This information is intended for use by health professionals

1. Name of the medicinal product

AirFluSal® MDI 25 microgram/125 microgram per actuation pressurised inhalation, suspension

2. Qualitative and quantitative composition

Each metered dose (ex valve) contains 25 micrograms of salmeterol (as salmeterol xinafoate) and 125 micrograms of fluticasone propionate. This is equivalent to a delivered dose (ex actuator) of 21 micrograms of salmeterol and 110 micrograms of fluticasone propionate.

For the full list of excipients, see section 6.1.

3. Pharmaceutical form

Pressurised inhalation, suspension.

The container contains a white homogeneous suspension.

4. Clinical particulars
4.1 Therapeutic indications

AirFluSal MDI is indicated for use in adults with asthma 18 years of age and older only.

AirFluSal MDI is indicated in the regular treatment of patients with asthma where use of a combination product (long-acting β2 agonist and inhaled corticosteroid) is appropriate:

- patients not adequately controlled on an inhaled corticosteroid and 'as needed' inhaled short-acting β2 agonist

or

- patients already adequately controlled on both an inhaled corticosteroid and a long-acting β2 agonist

4.2 Posology and method of administration

AirFluSal MDI is indicated in adults 18 years of age and older only.

AirFluSal MDI is not indicated for use in children, 12 years of age or younger, or adolescents, 13 to 17 years of age.

Route of administration: Inhalation use.

Patients should be made aware that AirFluSal MDI must be used daily for optimum benefit, even when asymptomatic.

Patients should be regularly reassessed by a doctor, so that the strength of AirFluSal MDI they are receiving remains optimal and is only changed on medical advice.

The dose should always be titrated to the lowest dose at which effective control of symptoms is maintained. Where the control of symptoms is maintained with the lowest strength of AirFluSal MDI (25 micrograms/125 micrograms) given twice daily then the next step would be to switch to an alternative salmeterol/fluticasone propionate orally inhaled product in a lower strength (25 micrograms/50 micrograms).

To Note: AirFluSal MDI is not available in the strength of 25 micrograms of salmeterol and 50 micrograms of fluticasone propionate per metered dose.

Therefore, when it is appropriate to titrate down to a dose of inhaled corticosteroid below 125 micrograms, a change to an alternative fixed-dose combination of salmeterol and fluticasone propionate containing a lower dose of the inhaled corticosteroid is required.

AirFluSal MDI is for the treatment of patients with moderate and severe asthma only. It should not be used for the treatment of patients with mild asthma.

It is recommended to start treatment with a fixed-dose combination containing a lower dose of the corticosteroid component and will then be titrated up in respect of the corticosteroid dose until control of asthma is achieved. Once control of asthma is achieved patients should be reviewed regularly and the dose of inhaled corticosteroid titrated downwards as appropriate to maintain disease control.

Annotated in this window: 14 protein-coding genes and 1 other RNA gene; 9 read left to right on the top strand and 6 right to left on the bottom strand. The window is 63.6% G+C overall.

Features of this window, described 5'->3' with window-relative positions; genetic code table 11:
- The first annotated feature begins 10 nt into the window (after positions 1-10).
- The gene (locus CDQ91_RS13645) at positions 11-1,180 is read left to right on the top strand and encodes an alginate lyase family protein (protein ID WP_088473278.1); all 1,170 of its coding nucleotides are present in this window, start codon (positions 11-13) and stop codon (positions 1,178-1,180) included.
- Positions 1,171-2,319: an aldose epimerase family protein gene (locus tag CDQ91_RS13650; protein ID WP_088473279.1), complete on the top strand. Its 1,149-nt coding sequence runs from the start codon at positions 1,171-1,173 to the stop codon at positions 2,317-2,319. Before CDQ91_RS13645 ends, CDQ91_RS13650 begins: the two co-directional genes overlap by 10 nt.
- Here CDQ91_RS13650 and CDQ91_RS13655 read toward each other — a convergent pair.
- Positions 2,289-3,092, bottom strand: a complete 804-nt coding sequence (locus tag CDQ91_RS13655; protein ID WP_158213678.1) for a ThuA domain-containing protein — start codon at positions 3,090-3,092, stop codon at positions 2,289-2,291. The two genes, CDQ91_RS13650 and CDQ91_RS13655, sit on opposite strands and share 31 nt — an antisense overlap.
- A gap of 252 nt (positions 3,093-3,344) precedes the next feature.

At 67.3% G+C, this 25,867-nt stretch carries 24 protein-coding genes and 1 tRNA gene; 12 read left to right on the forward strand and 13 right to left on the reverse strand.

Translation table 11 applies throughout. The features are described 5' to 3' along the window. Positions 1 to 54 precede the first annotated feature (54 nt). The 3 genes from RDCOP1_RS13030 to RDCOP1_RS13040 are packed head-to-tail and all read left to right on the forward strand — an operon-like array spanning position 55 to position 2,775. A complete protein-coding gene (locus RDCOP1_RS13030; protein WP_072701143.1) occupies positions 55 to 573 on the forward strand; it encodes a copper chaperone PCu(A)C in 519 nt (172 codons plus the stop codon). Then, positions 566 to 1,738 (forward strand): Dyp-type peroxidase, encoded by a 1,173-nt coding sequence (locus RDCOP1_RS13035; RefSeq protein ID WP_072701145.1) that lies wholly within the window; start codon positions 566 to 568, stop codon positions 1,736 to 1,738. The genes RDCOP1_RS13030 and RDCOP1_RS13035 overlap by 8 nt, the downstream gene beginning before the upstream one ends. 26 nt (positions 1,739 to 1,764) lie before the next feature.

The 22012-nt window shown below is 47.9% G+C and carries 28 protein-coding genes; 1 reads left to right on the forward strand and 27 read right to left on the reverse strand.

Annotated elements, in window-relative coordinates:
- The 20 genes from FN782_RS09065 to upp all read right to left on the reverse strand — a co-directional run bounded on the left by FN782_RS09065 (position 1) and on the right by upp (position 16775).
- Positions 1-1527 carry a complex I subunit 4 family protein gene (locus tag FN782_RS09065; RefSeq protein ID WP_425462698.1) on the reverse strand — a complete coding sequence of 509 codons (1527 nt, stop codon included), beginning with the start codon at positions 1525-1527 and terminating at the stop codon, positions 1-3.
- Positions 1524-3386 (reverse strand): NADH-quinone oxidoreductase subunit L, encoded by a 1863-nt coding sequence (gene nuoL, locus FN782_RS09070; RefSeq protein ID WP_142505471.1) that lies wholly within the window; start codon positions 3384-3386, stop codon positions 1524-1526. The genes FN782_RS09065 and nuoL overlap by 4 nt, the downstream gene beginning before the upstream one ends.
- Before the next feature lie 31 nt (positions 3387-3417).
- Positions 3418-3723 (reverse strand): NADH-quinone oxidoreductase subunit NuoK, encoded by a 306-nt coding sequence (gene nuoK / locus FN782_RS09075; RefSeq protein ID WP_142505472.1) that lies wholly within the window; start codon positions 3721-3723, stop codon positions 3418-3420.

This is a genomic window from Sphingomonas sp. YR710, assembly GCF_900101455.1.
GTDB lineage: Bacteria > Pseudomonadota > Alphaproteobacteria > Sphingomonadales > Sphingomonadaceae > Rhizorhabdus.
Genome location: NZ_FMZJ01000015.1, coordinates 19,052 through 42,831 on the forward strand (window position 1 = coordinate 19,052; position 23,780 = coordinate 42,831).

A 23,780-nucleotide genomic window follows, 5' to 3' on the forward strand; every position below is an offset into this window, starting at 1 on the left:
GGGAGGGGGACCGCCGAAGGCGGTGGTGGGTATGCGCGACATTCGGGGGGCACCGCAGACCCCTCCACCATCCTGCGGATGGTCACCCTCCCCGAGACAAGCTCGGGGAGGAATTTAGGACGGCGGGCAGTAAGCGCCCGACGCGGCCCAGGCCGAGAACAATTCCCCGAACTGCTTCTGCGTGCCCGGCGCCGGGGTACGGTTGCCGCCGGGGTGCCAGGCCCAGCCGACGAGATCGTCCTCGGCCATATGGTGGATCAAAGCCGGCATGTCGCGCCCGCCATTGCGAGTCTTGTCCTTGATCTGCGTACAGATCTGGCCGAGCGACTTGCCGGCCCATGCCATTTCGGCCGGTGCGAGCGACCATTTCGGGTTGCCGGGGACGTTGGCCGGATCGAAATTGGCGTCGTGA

Patients should be given a strength of salmeterol/fluticasone propionate inhaler containing the appropriate fluticasone propionate dosage for the severity of their disease. AirFluSal MDI is only appropriate for use in the treatment of patients with moderate and severe asthma. If an individual patient should require dosages outside the recommended regimen, appropriate doses of β2 agonist and/or corticosteroid should be prescribed.

Posology:

Adults 18 years of age and older:

- Two inhalations of 25 micrograms salmeterol and 125 micrograms fluticasone propionate twice daily.

or

- Two inhalations of 25 micrograms salmeterol and 250 micrograms fluticasone propionate twice daily.

A short-term trial of salmeterol/fluticasone may be considered as initial maintenance therapy in adults or adolescents with moderate persistent asthma (defined as patients with daily symptoms, daily rescue use and moderate to severe airflow limitation) for whom rapid control of asthma is essential. In these cases, the recommended initial dose is two inhalations of 25 micrograms salmeterol and 50 micrograms fluticasone propionate twice daily.

However AirFluSal MDI is not available in the lowest strength of this combination as currently available on the market and therefore an alternative fixed-dose combination of salmeterol and fluticasone propionate containing a lower dose of the inhaled corticosteroid would need to be prescribed for the initial maintenance therapy in adults with moderate persistent asthma.

The dose of the inhaled corticosteroid may need to be increased to achieve control of asthma symptoms but once control is attained treatment should be reviewed and the dose of the inhaled corticosteroid titrated downwards to the lowest dose at which effective control of symptoms is maintained.

Patients should be given a strength of salmeterol/fluticasone propionate inhaler containing the appropriate fluticasone propionate dosage for the severity of their disease.